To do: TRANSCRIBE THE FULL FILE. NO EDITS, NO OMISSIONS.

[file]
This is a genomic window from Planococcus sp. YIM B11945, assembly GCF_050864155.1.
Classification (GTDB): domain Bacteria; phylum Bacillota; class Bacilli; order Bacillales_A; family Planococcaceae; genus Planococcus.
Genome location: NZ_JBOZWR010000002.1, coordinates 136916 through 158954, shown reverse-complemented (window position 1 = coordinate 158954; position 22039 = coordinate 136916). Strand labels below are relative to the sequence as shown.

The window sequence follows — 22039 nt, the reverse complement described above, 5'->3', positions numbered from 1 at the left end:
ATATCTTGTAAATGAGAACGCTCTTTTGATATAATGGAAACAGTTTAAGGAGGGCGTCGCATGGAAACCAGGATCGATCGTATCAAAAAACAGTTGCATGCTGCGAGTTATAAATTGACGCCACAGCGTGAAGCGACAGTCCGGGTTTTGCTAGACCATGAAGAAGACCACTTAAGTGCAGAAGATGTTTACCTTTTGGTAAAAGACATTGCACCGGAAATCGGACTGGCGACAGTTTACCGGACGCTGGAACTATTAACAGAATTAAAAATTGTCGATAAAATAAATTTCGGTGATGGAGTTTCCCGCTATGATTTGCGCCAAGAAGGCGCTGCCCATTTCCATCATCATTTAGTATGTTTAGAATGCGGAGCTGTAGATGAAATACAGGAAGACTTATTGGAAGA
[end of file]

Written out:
This is a genomic window from Planococcus sp. YIM B11945, assembly GCF_050864155.1.
Classification (GTDB): domain Bacteria; phylum Bacillota; class Bacilli; order Bacillales_A; family Planococcaceae; genus Planococcus.
Genome location: NZ_JBOZWR010000002.1, coordinates 136916 through 158954, shown reverse-complemented (window position 1 = coordinate 158954; position 22039 = coordinate 136916). Strand labels below are relative to the sequence as shown.

The window sequence follows — 22039 nt, the reverse complement described above, 5'->3', positions numbered from 1 at the left end:
ATATCTTGTAAATGAGAACGCTCTTTTGATATAATGGAAACAGTTTAAGGAGGGCGTCGCATGGAAACCAGGATCGATCGTATCAAAAAACAGTTGCATGCTGCGAGTTATAAATTGACGCCACAGCGTGAAGCGACAGTCCGGGTTTTGCTAGACCATGAAGAAGACCACTTAAGTGCAGAAGATGTTTACCTTTTGGTAAAAGACATTGCACCGGAAATCGGACTGGCGACAGTTTACCGGACGCTGGAACTATTAACAGAATTAAAAATTGTCGATAAAATAAATTTCGGTGATGGAGTTTCCCGCTATGATTTGCGCCAAGAAGGCGCTGCCCATTTCCATCATCATTTAGTATGTTTAGAATGCGGAGCTGTAGATGAAATACAGGAAGACTTATTGGAAGA